Just wondering, I know people blog for personal reasons, but has having one helped you get writing work? — Anonymous
In the summer of 2008, I saw an ad for a women’s news blogger on AOL.
At that point, the only blogging I’d done was for my little-read Blogspot blog on which I ranted about various things going on in the world and for the web site of the physical therapy magazine I edited. The ad asked for two samples showing your style and humor. I remember one of the two I sent: a short post comparing Philly mayor Michael Nutter to Shock G (with the nose and glasses) of Digital Underground.
The AOL editor thought this was hilarious and gave me the job. I ended up blogging for AOL’s Lemondrop right up until I left for Australia, and it was one of the best gigs I’ve had to date in terms of variety of blogging I did and the high-profile promotion of it.
So, yes, my blogs have helped me get work.
This current blog is a bit different in its purpose. I do have it largely for personal reasons, but it’s also helped launch me into another niche of blogging: travel. It helped me develop relationships with other bloggers and learn what people like to read and what they don’t.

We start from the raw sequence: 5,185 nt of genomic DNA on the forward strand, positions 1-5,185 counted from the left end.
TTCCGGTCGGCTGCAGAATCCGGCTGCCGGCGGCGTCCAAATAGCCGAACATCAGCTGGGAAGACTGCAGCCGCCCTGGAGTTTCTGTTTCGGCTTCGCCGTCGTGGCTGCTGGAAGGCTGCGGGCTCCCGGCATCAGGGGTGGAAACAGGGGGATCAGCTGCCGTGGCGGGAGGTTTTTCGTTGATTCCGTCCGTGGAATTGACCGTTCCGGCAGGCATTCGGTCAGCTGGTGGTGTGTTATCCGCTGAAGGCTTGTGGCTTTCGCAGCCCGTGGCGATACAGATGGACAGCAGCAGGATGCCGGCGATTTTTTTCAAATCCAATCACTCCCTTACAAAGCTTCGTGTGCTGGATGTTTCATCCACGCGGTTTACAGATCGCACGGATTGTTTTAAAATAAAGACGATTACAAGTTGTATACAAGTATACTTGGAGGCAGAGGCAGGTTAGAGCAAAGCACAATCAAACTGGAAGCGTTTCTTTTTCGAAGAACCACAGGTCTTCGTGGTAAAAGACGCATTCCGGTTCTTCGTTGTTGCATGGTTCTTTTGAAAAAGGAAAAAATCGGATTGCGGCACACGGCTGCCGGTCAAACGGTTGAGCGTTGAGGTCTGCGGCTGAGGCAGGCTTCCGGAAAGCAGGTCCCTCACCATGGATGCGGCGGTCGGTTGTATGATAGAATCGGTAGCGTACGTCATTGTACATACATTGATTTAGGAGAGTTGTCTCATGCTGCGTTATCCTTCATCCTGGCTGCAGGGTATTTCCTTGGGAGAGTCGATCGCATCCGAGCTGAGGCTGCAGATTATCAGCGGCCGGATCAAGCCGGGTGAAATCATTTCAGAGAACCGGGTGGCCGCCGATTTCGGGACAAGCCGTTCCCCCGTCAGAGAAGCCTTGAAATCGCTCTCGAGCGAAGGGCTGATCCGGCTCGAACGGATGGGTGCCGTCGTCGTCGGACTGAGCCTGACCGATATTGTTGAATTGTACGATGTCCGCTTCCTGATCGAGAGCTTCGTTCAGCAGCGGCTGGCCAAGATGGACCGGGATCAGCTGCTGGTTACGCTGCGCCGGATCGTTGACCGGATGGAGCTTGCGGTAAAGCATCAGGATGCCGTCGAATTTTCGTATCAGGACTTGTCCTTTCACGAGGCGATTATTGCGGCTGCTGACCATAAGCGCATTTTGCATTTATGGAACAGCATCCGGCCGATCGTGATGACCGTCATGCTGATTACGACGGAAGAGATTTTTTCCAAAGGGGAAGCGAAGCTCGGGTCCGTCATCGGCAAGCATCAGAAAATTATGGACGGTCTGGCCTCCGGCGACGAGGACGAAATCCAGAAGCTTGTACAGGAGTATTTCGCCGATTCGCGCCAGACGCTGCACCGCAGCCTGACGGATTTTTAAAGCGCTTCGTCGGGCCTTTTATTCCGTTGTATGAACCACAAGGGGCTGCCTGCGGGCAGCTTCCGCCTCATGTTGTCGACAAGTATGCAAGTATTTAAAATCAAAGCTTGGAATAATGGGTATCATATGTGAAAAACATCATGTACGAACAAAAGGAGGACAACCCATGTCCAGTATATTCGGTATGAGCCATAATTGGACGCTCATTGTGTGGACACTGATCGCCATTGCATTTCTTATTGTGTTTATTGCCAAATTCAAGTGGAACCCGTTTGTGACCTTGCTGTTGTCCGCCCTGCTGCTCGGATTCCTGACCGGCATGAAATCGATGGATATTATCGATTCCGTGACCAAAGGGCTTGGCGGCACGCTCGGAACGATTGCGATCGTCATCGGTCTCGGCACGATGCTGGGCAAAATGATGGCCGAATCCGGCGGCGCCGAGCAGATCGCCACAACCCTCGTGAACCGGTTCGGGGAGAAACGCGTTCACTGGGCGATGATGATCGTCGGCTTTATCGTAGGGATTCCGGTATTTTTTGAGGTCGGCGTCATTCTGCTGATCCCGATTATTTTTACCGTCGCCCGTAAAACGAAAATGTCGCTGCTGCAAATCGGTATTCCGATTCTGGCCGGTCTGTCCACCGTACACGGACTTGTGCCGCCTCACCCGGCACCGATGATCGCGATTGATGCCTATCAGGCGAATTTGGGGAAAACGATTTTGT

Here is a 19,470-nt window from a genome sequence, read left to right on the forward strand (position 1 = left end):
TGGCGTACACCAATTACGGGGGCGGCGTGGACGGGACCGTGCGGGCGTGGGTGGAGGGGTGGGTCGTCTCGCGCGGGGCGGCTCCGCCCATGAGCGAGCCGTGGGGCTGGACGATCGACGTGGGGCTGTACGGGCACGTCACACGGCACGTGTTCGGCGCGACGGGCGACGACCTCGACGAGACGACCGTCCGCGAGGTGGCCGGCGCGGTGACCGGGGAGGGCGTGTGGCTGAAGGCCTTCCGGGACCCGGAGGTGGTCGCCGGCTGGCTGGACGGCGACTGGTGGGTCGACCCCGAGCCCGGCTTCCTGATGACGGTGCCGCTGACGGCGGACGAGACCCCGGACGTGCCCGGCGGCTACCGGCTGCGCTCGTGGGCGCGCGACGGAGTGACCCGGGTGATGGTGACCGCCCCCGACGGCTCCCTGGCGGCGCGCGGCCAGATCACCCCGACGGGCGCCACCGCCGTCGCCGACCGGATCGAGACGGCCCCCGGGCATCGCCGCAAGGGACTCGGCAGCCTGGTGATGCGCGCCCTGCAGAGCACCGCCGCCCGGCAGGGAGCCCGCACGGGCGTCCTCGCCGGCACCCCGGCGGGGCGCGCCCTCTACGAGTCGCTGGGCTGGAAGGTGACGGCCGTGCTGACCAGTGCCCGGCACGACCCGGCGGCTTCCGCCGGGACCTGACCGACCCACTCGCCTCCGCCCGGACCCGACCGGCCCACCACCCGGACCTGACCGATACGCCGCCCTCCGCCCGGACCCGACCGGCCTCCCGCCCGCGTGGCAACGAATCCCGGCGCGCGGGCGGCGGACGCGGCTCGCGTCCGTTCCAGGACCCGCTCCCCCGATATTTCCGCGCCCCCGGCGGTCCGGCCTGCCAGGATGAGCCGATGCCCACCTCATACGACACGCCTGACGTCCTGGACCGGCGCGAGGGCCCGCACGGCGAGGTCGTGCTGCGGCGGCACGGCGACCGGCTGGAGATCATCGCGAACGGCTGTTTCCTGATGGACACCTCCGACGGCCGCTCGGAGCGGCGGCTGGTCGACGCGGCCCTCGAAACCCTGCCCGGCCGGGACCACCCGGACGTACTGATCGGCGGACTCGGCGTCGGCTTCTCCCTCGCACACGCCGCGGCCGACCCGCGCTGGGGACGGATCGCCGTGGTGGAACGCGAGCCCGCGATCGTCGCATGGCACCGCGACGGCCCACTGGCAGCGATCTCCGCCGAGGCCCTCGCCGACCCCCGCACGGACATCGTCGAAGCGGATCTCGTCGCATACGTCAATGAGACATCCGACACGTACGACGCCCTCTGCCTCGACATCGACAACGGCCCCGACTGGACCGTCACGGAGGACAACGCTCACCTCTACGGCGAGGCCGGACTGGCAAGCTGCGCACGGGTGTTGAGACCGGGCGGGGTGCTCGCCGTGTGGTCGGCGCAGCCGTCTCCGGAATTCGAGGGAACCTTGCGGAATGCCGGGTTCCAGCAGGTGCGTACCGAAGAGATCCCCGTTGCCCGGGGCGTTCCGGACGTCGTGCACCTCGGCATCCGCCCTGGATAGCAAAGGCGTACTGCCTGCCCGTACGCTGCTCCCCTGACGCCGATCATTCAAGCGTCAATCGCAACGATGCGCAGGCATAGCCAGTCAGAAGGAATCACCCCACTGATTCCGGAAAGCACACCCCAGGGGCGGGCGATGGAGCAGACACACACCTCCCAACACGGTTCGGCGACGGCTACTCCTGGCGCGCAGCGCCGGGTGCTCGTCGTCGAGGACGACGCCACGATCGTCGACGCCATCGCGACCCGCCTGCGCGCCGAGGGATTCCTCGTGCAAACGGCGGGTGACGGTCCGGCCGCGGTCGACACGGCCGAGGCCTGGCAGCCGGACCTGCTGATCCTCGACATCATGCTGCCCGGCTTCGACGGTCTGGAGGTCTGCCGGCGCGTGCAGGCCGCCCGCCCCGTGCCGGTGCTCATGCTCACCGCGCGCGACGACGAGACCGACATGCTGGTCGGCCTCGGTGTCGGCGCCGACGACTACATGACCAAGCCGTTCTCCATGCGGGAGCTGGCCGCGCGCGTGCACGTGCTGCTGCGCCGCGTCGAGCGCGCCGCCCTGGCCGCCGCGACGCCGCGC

I think more than anything, this blog has made me a better reflective writer. My background is in journalism, and I used to be a “just the facts, ma’am” writer. In fact, when I got the above AOL gig, the editors constantly told me I should work more on my “voice.” It took me a long time to develop my voice and even longer to talk comfortably about feelings as I do on this blog.
I’ve seen it written many times before that blogging is all about navel-gazing. For someone who came from the other side, the newsier, bare bones style of writing, I’m all about exploring this navel-gazing. If I ever get a column on a major web site or publication or write a memoir, I’ll have the writing I’ve learned to do on this blog to thank.
Other bloggers out there, has your blog helped your career?